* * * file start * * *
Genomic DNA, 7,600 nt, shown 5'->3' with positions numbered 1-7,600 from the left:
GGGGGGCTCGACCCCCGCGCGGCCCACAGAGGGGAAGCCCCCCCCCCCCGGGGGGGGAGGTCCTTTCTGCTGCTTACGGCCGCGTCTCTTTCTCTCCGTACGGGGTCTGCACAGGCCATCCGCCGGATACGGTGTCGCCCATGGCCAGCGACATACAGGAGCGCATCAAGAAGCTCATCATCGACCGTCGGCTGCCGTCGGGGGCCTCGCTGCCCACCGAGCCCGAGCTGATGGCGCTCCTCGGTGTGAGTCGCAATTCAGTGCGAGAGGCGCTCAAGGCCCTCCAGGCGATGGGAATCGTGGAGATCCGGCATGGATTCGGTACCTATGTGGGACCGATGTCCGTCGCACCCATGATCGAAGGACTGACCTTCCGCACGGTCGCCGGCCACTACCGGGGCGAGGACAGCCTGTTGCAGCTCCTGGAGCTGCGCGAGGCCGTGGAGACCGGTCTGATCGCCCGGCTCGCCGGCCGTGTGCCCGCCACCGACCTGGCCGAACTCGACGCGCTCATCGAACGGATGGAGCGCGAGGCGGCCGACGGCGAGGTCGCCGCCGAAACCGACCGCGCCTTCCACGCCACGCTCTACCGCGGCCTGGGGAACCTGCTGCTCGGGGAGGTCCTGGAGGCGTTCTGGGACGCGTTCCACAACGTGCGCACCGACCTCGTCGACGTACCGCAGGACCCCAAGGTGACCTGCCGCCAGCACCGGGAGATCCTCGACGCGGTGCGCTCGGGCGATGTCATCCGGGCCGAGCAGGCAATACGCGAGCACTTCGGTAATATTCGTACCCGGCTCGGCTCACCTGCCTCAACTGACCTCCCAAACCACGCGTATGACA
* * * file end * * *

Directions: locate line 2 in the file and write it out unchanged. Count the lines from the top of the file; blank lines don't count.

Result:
GGGGGGCTCGACCCCCGCGCGGCCCACAGAGGGGAAGCCCCCCCCCCCCGGGGGGGGAGGTCCTTTCTGCTGCTTACGGCCGCGTCTCTTTCTCTCCGTACGGGGTCTGCACAGGCCATCCGCCGGATACGGTGTCGCCCATGGCCAGCGACATACAGGAGCGCATCAAGAAGCTCATCATCGACCGTCGGCTGCCGTCGGGGGCCTCGCTGCCCACCGAGCCCGAGCTGATGGCGCTCCTCGGTGTGAGTCGCAATTCAGTGCGAGAGGCGCTCAAGGCCCTCCAGGCGATGGGAATCGTGGAGATCCGGCATGGATTCGGTACCTATGTGGGACCGATGTCCGTCGCACCCATGATCGAAGGACTGACCTTCCGCACGGTCGCCGGCCACTACCGGGGCGAGGACAGCCTGTTGCAGCTCCTGGAGCTGCGCGAGGCCGTGGAGACCGGTCTGATCGCCCGGCTCGCCGGCCGTGTGCCCGCCACCGACCTGGCCGAACTCGACGCGCTCATCGAACGGATGGAGCGCGAGGCGGCCGACGGCGAGGTCGCCGCCGAAACCGACCGCGCCTTCCACGCCACGCTCTACCGCGGCCTGGGGAACCTGCTGCTCGGGGAGGTCCTGGAGGCGTTCTGGGACGCGTTCCACAACGTGCGCACCGACCTCGTCGACGTACCGCAGGACCCCAAGGTGACCTGCCGCCAGCACCGGGAGATCCTCGACGCGGTGCGCTCGGGCGATGTCATCCGGGCCGAGCAGGCAATACGCGAGCACTTCGGTAATATTCGTACCCGGCTCGGCTCACCTGCCTCAACTGACCTCCCAAACCACGCGTATGACA